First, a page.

The Express TribuneA top government functionary dropped the clearest hint yet on Sunday that Pakistan may reopen Nato supply routes for US-led foreign forces stationed in Afghanistan. “We cannot oppose Nato nor can we live a secluded life in this world,” Khyber-Pakhtunkhwa Governor Barrister Masood Kausar told reporters in Peshawar. The governor was speaking to the media during a visit to the Hayatabad Medical Complex to enquire after the health of Saturday’s Landi Kotal blast victims. He added that the government would have to take a decision over the Nato supply lines. Governor Kausar’s statement came against the backdrop of reports that the United States is getting increasingly impatient over the delay in the resumption of supply lines. A diplomatic source disclosed that the United States is pushing the embattled government to reopen the land routes at the earliest, as it fears that uncertainty hanging over the rule of Prime Minister Yousaf Raza Gilani might delay the process for months. “This is certainly an issue of concern for us,” said a source referring to the ongoing legal battle over the fate of Premier Gilani. The apex court is currently examining multiple petitions that challenge the ruling of National Assembly Speaker Dr Fehmida Mirza, who refused to disqualify the prime minister after he was found guilty of contempt of court. Legal experts believe that this week is crucial, as the three-member bench, headed by Chief Justice Iftikhar Muhammad Chaudhry, asked the premier’s lawyer Aitzaz Ahsan to complete his arguments soon. In what appears to be anticipation of a possibly adverse decision, Premier Gilani has called off his trip to Brazil for an international environmental conference. Foreign Minister Hina Rabbani Khar will represent Pakistan at the conference instead. Gilani’s move to opt out of the conference is attributed to ongoing cases in the apex court. The US urgency stems from the fact that Nato supplies may remain blocked for months if the prime minister is disqualified by the Supreme Court. A Pakistani official familiar with the development has confirmed that there had been intense efforts in recent weeks by Islamabad and Washington to break the deadlock in ties. The official, speaking on condition of anonymity, told The Express Tribune that Washington wanted to see the government take a decision before any judgment by the Supreme Court. He said the agreement on technical details related to taxes and transit fees Pakistan intends to impose on Nato trucks passing through the country had already been reached. “The matter rests with the political leadership of the two countries,” said the official. However, an American official pointed out that it was up to the Pakistani government to take the decision. “We have conveyed what we wanted to,” the official added. A crucial meeting of the Defense Committee of the Cabinet (DCC) is expected to review the situation this week to take a final decision. But officials from the two sides, though hopeful of a breakthrough, are not sure if the decision on the resumption of Nato supplies is imminent.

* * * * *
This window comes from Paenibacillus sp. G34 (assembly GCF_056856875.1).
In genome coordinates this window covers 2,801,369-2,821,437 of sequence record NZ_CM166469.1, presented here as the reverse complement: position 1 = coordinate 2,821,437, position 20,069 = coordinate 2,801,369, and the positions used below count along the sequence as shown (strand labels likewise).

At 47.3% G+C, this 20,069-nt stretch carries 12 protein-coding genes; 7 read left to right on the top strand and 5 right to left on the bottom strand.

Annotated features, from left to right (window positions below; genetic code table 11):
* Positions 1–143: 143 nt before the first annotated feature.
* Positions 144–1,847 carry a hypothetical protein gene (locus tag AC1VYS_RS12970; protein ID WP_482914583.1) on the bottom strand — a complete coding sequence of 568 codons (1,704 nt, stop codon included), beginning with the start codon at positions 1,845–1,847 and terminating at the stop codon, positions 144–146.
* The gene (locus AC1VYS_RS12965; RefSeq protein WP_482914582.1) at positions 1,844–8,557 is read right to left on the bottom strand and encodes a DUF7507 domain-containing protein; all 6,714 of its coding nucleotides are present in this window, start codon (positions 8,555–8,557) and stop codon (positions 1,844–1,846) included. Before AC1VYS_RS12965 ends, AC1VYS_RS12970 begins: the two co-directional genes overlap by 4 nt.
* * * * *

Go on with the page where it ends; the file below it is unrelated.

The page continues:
Monday, June 18, 2012
President Asif Ali Zardari will pay a three-day official visit to Russia from June 20-22 to participate in the Saint Petersburg International Economic Forum (SPIEF). President Zardari will join other world leaders in the Russian historic city of St. Petersburg at the annual gathering of leading decision-makers from across the globe to identify key economic challenges and engage in finding solutions. With this year’s theme ‘Effective Leadership’, the President will highlight the issues affecting the global economy and the increasing role of emerging economic powers in shaping regional and global agendas. Sources said President Zardari will also take part in the panel discussion titled ‘Leadership that works’ and will stress to minimize the global financial crisis and find ways to strengthen energy security, regulate financial markets, and introducing large-scale reforms. He will also present Pakistan’s point of view on the global economic model for the twenty-first century that can withstand geopolitical challenges and meet the interests of all countries. The President during his stay will hold talks with his Russian counterpart Vladimir Putin besides meeting several other world leaders and dignitaries on the sidelines of the Forum. He will also interact with the presidents and CEOs of the leading international business companies to seek investment in Pakistan, particularly in energy sector. The SPIEF will debate important topics including global energy outlook, the Eurasian economic integration, international global energy award, banking in the 21st century and investment in human capital.